Note: This is the first installment of a three-part series on MyALPO, an internal tool that provides a personalized homepage for every Tableau Server user.
Here at Tableau, our entire company uses Tableau to see and understand our data. To put it another way, we have an enterprise deployment of Tableau Server.
And as our company has grown, we’ve seen more and more people publishing workbooks and data sources to Tableau Server, which we’re thrilled to see. But the growth has also posed a challenge. With more people authoring content, it has become increasingly harder for people to quickly find what they need.
People came up with their own quick fixes to this problem. Teams built their own wikis to track dashboards. Managers took to emailing links to new hires. And people bookmarked their favorite links for fast access.
But none of these workarounds fully addressed the problem. Servers and URLs sometimes change, leaving saved links broken. Some fixes put the burden on the users to maintain, making them unsustainable in the long run. And with people using different solutions, team members, especially new hires, couldn’t easily find new and relevant content. That’s why we built MyALPO, an internal tool that provides a personalized homepage for every user.
(A quick note on the name: We endearingly call our deployment of Tableau Server "ALPO" since we use our own product—or eat our own dog food. Thus, MyALPO.)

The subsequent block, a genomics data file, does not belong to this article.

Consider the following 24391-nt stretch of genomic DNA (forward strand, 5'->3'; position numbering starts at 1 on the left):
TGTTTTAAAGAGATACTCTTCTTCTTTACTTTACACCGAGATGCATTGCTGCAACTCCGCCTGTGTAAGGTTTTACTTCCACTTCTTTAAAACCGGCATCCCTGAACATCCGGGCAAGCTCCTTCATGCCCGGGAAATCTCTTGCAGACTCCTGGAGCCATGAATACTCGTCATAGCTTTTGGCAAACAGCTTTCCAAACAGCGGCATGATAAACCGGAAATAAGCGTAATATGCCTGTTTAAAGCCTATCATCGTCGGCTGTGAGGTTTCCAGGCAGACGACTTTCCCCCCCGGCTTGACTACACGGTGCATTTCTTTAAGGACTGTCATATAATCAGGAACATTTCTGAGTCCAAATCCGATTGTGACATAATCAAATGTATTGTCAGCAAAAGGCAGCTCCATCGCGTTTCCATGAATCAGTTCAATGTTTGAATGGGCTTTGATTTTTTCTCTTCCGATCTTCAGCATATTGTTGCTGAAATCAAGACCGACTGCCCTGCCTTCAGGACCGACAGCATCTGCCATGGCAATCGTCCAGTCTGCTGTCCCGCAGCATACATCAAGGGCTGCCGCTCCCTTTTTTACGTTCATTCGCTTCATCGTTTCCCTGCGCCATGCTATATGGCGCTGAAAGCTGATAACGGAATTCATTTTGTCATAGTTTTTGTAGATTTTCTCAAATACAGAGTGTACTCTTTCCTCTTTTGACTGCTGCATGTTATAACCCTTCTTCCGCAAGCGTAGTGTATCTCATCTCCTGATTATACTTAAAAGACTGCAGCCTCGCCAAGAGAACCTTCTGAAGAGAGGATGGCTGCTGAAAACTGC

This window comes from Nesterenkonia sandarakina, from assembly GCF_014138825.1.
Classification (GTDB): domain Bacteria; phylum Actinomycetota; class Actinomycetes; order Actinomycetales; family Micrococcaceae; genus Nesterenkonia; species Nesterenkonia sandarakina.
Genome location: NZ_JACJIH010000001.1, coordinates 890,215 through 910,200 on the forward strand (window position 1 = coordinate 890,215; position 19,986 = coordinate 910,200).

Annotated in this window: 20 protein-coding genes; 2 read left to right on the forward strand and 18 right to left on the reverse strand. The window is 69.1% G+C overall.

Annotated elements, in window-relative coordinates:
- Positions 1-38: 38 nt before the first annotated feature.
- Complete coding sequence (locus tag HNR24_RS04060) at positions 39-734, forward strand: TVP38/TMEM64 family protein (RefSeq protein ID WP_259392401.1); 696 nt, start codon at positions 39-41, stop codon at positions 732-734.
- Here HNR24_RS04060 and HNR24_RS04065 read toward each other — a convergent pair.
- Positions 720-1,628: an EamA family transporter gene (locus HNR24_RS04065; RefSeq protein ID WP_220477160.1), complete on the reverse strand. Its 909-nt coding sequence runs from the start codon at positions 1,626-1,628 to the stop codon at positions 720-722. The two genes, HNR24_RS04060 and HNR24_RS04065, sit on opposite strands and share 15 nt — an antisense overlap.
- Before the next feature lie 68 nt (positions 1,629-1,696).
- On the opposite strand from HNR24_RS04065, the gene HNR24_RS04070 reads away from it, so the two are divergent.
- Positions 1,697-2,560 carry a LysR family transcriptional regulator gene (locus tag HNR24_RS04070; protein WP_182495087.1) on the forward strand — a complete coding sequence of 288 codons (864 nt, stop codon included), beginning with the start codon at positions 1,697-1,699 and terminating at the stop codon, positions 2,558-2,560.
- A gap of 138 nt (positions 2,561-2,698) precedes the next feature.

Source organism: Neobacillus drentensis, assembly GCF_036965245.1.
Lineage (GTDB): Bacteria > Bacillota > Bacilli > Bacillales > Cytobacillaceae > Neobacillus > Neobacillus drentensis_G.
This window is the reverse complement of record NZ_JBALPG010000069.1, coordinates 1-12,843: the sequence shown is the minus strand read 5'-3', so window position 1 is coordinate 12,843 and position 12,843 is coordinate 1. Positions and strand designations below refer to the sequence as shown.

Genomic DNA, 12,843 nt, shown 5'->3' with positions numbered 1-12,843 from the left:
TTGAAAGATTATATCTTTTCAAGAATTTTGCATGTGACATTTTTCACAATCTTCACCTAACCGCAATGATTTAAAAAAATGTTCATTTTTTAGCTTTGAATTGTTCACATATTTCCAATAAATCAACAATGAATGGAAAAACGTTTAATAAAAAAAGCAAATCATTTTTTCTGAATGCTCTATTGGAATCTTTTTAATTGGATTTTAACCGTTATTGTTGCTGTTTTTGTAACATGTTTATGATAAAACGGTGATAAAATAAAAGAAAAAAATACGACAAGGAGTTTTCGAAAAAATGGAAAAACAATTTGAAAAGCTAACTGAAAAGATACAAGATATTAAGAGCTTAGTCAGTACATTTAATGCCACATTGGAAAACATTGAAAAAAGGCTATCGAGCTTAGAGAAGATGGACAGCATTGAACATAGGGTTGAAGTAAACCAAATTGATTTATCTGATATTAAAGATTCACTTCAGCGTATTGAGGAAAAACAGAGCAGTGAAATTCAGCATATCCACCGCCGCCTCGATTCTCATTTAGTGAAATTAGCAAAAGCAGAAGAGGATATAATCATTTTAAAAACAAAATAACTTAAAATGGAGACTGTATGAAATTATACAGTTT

How MyALPO Works
When users open MyALPO, they see the content most relevant to their needs.
The top view shows the user’s four most recent views, with an option to expand to the top 12 views. This section updates every five minutes.
Next are the favorite views, or the dashboards the user has starred. These display in order of recency of use, meaning the most recently-viewed dashboards display first. We encourage people to use this functionality in place of bookmarking links as these will not break when a server or a dashboard name changes.
There’s also a dashboard on dashboard views (very meta, I know) to help people discover new content. People can explore the data by rank metric or by department. They can also see each dashboard’s number of views then click through to view the dashboard. We use algorithms to feed this view and to identify both rising and wilting content. And these algorithms are tuned to the quarterly cycle of the business.
The right rail features a portal for data sources to help jumpstart exploration and authoring. And the news feed below features announcements from our team.
Across the top are several tabs. “Content” leads to our full Tableau Server implementation. “Manage” shows a list of the user’s stale published content that’s set to be deleted in a set number of days without further action. “Community” leads to our internal community forum where users can ask questions and share tips. And “Help” connects to our support team. And last but not least, a search box serves as a catchall for everything else.
How We Designed MyALPO